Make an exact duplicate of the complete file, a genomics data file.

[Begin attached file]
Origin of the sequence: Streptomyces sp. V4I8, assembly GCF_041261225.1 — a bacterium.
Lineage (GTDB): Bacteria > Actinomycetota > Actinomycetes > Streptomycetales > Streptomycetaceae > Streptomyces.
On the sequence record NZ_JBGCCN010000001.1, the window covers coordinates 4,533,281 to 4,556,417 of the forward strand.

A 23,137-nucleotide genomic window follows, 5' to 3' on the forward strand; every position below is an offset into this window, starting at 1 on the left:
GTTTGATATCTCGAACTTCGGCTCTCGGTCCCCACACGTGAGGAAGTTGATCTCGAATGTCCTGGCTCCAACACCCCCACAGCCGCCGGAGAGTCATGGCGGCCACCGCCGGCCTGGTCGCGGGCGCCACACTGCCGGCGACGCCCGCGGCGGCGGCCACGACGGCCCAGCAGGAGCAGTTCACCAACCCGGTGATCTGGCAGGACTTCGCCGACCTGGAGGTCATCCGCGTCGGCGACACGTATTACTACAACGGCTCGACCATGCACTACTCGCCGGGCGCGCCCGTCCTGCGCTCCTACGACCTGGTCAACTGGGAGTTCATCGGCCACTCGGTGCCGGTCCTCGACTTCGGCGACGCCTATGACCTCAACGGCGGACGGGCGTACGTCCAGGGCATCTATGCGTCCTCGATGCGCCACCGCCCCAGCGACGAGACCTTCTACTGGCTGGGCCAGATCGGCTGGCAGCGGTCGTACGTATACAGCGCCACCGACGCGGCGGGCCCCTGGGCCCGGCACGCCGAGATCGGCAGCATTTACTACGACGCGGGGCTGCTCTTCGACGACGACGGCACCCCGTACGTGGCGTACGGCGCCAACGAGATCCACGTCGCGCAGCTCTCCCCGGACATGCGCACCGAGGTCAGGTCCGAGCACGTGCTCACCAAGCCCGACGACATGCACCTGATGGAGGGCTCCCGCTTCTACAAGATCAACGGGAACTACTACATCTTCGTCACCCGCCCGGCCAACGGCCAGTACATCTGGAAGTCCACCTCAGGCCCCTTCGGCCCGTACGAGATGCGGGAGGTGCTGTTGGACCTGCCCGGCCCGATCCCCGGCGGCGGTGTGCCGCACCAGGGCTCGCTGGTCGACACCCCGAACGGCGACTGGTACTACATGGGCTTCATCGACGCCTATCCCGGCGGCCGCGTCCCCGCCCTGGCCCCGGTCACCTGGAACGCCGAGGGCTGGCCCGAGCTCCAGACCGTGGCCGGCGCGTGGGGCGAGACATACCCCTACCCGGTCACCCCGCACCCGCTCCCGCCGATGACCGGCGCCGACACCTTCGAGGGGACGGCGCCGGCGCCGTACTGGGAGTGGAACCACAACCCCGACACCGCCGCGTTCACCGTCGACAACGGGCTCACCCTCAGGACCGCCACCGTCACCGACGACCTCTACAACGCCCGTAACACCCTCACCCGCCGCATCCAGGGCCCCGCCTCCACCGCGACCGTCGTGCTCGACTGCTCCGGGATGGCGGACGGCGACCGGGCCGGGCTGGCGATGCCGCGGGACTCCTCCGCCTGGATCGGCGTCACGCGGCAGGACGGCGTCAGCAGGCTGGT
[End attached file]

Origin of the sequence: Streptomyces sp. V4I8, assembly GCF_041261225.1 — a bacterium.
Lineage (GTDB): Bacteria > Actinomycetota > Actinomycetes > Streptomycetales > Streptomycetaceae > Streptomyces.
On the sequence record NZ_JBGCCN010000001.1, the window covers coordinates 4,533,281 to 4,556,417 of the forward strand.

A 23,137-nucleotide genomic window follows, 5' to 3' on the forward strand; every position below is an offset into this window, starting at 1 on the left:
GTTTGATATCTCGAACTTCGGCTCTCGGTCCCCACACGTGAGGAAGTTGATCTCGAATGTCCTGGCTCCAACACCCCCACAGCCGCCGGAGAGTCATGGCGGCCACCGCCGGCCTGGTCGCGGGCGCCACACTGCCGGCGACGCCCGCGGCGGCGGCCACGACGGCCCAGCAGGAGCAGTTCACCAACCCGGTGATCTGGCAGGACTTCGCCGACCTGGAGGTCATCCGCGTCGGCGACACGTATTACTACAACGGCTCGACCATGCACTACTCGCCGGGCGCGCCCGTCCTGCGCTCCTACGACCTGGTCAACTGGGAGTTCATCGGCCACTCGGTGCCGGTCCTCGACTTCGGCGACGCCTATGACCTCAACGGCGGACGGGCGTACGTCCAGGGCATCTATGCGTCCTCGATGCGCCACCGCCCCAGCGACGAGACCTTCTACTGGCTGGGCCAGATCGGCTGGCAGCGGTCGTACGTATACAGCGCCACCGACGCGGCGGGCCCCTGGGCCCGGCACGCCGAGATCGGCAGCATTTACTACGACGCGGGGCTGCTCTTCGACGACGACGGCACCCCGTACGTGGCGTACGGCGCCAACGAGATCCACGTCGCGCAGCTCTCCCCGGACATGCGCACCGAGGTCAGGTCCGAGCACGTGCTCACCAAGCCCGACGACATGCACCTGATGGAGGGCTCCCGCTTCTACAAGATCAACGGGAACTACTACATCTTCGTCACCCGCCCGGCCAACGGCCAGTACATCTGGAAGTCCACCTCAGGCCCCTTCGGCCCGTACGAGATGCGGGAGGTGCTGTTGGACCTGCCCGGCCCGATCCCCGGCGGCGGTGTGCCGCACCAGGGCTCGCTGGTCGACACCCCGAACGGCGACTGGTACTACATGGGCTTCATCGACGCCTATCCCGGCGGCCGCGTCCCCGCCCTGGCCCCGGTCACCTGGAACGCCGAGGGCTGGCCCGAGCTCCAGACCGTGGCCGGCGCGTGGGGCGAGACATACCCCTACCCGGTCACCCCGCACCCGCTCCCGCCGATGACCGGCGCCGACACCTTCGAGGGGACGGCGCCGGCGCCGTACTGGGAGTGGAACCACAACCCCGACACCGCCGCGTTCACCGTCGACAACGGGCTCACCCTCAGGACCGCCACCGTCACCGACGACCTCTACAACGCCCGTAACACCCTCACCCGCCGCATCCAGGGCCCCGCCTCCACCGCGACCGTCGTGCTCGACTGCTCCGGGATGGCGGACGGCGACCGGGCCGGGCTGGCGATGCCGCGGGACTCCTCCGCCTGGATCGGCGTCACGCGGCAGGACGGCGTCAGCAGGCTGGT